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Protecting Property in Divorce

Protecting Property in Divorce

Protecting Property in Divorce

protecting property in divorce

No one likes to hear news of a divorce.  The process is emotionally and often financially draining. Heartbreak aside, one of the biggest concerns for couples who are going through divorce is splitting up the assets. The most important asset is usually real estate, because a home or any property is generally higher in value than other assets, especially if the real estate has equity. During the divorce process it is important for couples to be aware of their options when dividing real estate.  In doing so, the individuals involved will be better able to effectively protect their property, investments and, ultimately money.

The first step to dividing up real estate is determining the value of the property. It is very important that divorcing couples take the proper steps to get real estate appraised. Then, depending on how much their home or properties are worth and the financial situation each party is in, they can determine whether or not they want or need to sell the property.

Once the value of the property has been established, couples must determine whether they live in a community property state or an equitable distributions state. This will ultimately regulate how the real estate will be split between the couple. Arizona is one of nine community property states. Other community property states include California, Idaho, Louisiana, Nevada, New Mexico, Texas, Washington and Wisconsin. In these nine states the law asserts that assets acquired during the marriage are to be split 50-50.

For couples living in an equitable distribution state, the goal is not to divide the assets 50-50 but to divide them equitably or proportionally. In these 41 states, the person who has their name on the title or loan is the owner of the home. The division of assets may result in a 50-50 split or they may not because equitable distributions are based on several factors, including the length of the marriage, the income and future earning potential of both parties and the standard of living that was established during the marriage.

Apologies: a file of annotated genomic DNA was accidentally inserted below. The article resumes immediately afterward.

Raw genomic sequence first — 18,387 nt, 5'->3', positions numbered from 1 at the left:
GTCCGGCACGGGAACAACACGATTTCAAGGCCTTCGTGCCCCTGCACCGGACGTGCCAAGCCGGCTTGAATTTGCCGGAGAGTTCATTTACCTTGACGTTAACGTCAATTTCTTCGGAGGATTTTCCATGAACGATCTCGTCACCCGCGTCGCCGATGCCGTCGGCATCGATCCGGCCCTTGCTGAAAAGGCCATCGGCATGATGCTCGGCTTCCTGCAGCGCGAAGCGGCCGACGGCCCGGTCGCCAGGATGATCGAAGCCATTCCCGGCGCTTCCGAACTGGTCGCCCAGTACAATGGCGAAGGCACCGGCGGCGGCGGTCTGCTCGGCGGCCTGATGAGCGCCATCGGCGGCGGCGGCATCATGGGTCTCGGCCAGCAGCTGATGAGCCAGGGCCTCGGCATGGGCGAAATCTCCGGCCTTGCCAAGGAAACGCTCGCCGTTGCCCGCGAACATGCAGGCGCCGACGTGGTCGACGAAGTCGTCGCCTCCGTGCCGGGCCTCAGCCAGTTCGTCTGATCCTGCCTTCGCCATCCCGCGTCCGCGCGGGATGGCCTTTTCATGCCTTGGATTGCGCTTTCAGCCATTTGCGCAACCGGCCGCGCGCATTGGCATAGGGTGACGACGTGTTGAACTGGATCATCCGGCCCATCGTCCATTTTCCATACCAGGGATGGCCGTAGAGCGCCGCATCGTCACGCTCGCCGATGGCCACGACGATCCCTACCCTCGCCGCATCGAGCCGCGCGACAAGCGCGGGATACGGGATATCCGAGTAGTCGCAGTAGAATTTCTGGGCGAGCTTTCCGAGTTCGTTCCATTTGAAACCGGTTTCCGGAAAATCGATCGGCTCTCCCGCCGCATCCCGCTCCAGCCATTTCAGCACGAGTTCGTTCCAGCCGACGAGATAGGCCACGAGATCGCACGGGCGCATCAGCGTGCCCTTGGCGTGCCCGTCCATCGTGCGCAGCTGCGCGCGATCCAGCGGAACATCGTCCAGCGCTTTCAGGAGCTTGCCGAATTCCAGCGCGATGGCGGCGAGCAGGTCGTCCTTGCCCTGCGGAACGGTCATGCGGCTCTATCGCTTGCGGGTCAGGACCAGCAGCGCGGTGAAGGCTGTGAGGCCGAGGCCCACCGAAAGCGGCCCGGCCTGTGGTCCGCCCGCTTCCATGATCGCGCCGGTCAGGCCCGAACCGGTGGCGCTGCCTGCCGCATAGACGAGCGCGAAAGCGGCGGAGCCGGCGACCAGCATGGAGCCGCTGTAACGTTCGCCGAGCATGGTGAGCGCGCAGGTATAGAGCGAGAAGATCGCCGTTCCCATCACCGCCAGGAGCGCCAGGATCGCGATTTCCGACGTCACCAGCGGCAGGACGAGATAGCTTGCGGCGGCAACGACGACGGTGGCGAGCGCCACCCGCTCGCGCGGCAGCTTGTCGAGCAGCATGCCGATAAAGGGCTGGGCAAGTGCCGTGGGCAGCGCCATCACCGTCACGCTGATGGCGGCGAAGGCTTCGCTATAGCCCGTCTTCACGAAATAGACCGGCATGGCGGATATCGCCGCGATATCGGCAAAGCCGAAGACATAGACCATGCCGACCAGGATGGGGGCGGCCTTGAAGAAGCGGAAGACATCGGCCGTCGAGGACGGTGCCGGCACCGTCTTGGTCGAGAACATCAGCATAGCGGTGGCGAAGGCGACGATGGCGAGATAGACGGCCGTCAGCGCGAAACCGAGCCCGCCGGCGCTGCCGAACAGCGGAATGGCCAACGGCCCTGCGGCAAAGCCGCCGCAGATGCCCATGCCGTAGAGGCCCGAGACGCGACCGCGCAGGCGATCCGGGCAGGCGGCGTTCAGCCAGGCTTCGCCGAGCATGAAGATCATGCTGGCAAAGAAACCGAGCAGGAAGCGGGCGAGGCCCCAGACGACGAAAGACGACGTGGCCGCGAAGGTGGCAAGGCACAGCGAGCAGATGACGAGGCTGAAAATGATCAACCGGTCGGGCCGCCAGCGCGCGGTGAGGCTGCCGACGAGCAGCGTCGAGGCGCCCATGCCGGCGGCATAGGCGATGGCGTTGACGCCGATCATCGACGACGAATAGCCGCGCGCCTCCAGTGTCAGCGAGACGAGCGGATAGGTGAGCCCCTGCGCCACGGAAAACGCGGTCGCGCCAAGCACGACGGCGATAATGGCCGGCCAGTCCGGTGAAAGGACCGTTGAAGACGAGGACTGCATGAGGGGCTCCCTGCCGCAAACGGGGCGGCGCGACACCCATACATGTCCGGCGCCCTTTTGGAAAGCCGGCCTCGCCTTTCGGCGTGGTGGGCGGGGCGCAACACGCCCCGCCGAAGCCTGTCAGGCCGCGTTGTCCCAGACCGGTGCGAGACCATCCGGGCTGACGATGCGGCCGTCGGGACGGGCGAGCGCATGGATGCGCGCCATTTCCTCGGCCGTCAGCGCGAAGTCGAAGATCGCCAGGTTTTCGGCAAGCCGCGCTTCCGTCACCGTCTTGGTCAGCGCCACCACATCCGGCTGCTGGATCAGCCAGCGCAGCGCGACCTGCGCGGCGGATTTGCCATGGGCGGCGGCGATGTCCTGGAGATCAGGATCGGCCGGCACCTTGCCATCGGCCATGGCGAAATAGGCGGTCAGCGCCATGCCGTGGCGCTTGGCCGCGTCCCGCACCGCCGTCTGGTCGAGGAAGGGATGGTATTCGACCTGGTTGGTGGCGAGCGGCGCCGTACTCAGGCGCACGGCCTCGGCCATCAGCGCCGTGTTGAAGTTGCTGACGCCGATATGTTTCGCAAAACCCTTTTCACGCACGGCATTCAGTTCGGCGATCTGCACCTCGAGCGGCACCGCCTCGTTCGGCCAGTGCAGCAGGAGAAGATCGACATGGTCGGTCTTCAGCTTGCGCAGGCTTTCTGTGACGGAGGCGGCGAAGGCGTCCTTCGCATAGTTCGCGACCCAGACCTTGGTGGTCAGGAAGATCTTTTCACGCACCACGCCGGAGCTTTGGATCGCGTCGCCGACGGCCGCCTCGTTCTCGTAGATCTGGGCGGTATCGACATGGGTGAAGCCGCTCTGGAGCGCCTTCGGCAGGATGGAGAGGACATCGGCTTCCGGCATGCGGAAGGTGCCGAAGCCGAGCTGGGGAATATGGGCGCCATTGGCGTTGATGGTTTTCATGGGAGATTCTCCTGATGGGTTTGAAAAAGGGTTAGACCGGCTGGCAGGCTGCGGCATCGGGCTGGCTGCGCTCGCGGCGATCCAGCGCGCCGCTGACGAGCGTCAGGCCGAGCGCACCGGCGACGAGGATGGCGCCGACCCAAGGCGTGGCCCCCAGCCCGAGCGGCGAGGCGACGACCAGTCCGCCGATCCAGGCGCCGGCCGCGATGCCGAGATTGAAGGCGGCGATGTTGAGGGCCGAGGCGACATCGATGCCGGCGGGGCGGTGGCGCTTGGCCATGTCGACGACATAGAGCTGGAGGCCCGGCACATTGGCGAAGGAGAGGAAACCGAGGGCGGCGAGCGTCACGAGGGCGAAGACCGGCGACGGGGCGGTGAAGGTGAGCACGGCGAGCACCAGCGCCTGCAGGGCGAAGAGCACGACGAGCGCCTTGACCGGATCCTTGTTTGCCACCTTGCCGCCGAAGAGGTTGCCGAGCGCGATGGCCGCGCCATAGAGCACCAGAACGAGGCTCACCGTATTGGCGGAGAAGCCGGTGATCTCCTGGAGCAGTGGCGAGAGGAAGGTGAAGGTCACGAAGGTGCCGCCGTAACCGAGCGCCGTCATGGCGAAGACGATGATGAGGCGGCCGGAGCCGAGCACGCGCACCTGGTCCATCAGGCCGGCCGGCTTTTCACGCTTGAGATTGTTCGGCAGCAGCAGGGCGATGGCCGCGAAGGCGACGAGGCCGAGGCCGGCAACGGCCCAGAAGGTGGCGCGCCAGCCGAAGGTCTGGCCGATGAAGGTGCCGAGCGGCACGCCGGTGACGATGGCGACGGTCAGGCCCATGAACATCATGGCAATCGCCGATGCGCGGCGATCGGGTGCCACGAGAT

In either situation, the phrase “what’s mine is yours” does not always apply. Property that is considered a pre-marital asset or a non-marital asset does not have to be split amongst the two parties. Property that was purchased before the marriage, property gained through inheritance and property that was excluded as a marital asset during a prenuptial agreement all fall under the pre-marital or non-marital categories. If the property is purchased with money that was made before the marriage, then the property may also be considered a pre-marital asset.

After the property is appraised and the two parties are aware of the regulations and laws in their state, they must consider the options for dividing the real estate in a fashion that will cost the least amount of money. It is most common for divorcing couples to decide to sell and split the equity, or in some instances, the couple will agree to sell at a future date after more equity is built. Another option includes one party keeping the property and paying the other party off equitably for their portion of the property. For example, if one party wants the house he or she may have to pay the other off by giving them one of the cars along with other assets.

Hiring a mediator is a healthy option for couples who are unable to come to a fair decision themselves. The benefit of hiring a mediator rather than going straight to court is that the mediator can help the couple come to an agreement that benefits everyone involved rather than a judge making a decision that is based purely on the law that can ultimately leave one party unhappy with the outcome.

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